Most of our Ph.D. students receive financial support. Ph.D. students who receive financial awards typically have full tuition support and a monthly stipend to help cover living expenses. Financial awards which are competitive in nature – are offered at or around the time we let students know of admission decisions, which is generally around the second week of March. Given that almost all Ph.D. students need financial assistance, financial awards are offered on the basis of merit, using criteria very similar to those used to judge acceptance into the program.
It is expected and required that the Ph.D. student, under faculty direction, will be involved with research projects throughout their Ph.D. program. Research experiences in the PhD program include individual student research projects as well as research assistantship efforts on faculty research projects. Many of these PhD research projects result in presentations at professional/scholarly meetings and submissions for publication in peer-reviewed journals.
As part of the formal program requirements, Ph.D. students complete three research projects: first research project, second research project, and dissertation. The degree of student independence at conceiving and carrying out these projects grows over the course of the program. In addition to these required projects, most students participate collaboratively as investigators in other projects with students and faculty.
Most definitely faculty play an active role in helping students identify potential job opportunities, assisting students with contacting potential employers, and writing letters of support. The majority of the faculty serves on national boards, committees and working groups and consequently are well connected to the teacher-scholar (Ph.D. graduate) job market across the U.S.A. Moreover, as mentioned earlier, because of the national reputation of Vanderbilts graduate programs, many prospective employers contact Vanderbilt when job openings are available. In addition, the Center for Teaching supports PhD students in their preparation for academic job searches (http://www.vanderbilt.edu/cft/).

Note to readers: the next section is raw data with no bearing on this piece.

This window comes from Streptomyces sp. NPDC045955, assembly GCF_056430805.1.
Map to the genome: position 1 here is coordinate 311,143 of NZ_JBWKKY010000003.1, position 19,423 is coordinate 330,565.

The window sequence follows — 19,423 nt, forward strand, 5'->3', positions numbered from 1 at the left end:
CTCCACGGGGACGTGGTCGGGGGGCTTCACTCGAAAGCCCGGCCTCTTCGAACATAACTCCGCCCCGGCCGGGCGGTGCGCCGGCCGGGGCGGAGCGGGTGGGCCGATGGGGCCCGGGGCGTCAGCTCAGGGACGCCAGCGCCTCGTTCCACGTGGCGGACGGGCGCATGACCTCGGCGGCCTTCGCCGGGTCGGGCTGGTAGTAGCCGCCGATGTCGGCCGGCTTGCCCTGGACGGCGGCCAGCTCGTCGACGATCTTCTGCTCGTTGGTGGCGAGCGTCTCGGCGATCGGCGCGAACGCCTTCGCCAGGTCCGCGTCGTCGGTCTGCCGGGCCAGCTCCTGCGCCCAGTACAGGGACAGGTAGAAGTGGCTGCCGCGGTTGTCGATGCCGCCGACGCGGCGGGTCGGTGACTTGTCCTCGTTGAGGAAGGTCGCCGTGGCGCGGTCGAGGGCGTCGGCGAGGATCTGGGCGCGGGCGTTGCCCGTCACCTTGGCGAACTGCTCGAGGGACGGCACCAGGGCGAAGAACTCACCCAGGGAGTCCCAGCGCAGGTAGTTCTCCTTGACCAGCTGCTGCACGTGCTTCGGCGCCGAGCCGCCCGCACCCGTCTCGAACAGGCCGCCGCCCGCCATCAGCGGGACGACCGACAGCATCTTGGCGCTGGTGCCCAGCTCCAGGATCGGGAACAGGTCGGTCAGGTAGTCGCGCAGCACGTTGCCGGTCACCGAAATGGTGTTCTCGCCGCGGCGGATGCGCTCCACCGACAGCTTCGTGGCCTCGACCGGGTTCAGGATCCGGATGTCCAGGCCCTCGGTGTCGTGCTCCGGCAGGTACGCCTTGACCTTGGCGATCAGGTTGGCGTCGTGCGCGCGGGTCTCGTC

As previously mentioned, the application is electronic and the deadline is January 15 for admission the following Fall. First, read the application instructions on our Ph.D. program page. A link is also provided so that you can easily initiate your application: https://gradschool.vanderbilt.edu/admissions/application/index.php
In order to schedule a visit, please contact Dr. Melissa Duff, Director of the PhD Program. Prior to such on-campus visits, Ph.D. students are encouraged to identify specific faculty members whose research interests match theirs, so that meetings with individual faculty can take place during their visit as well.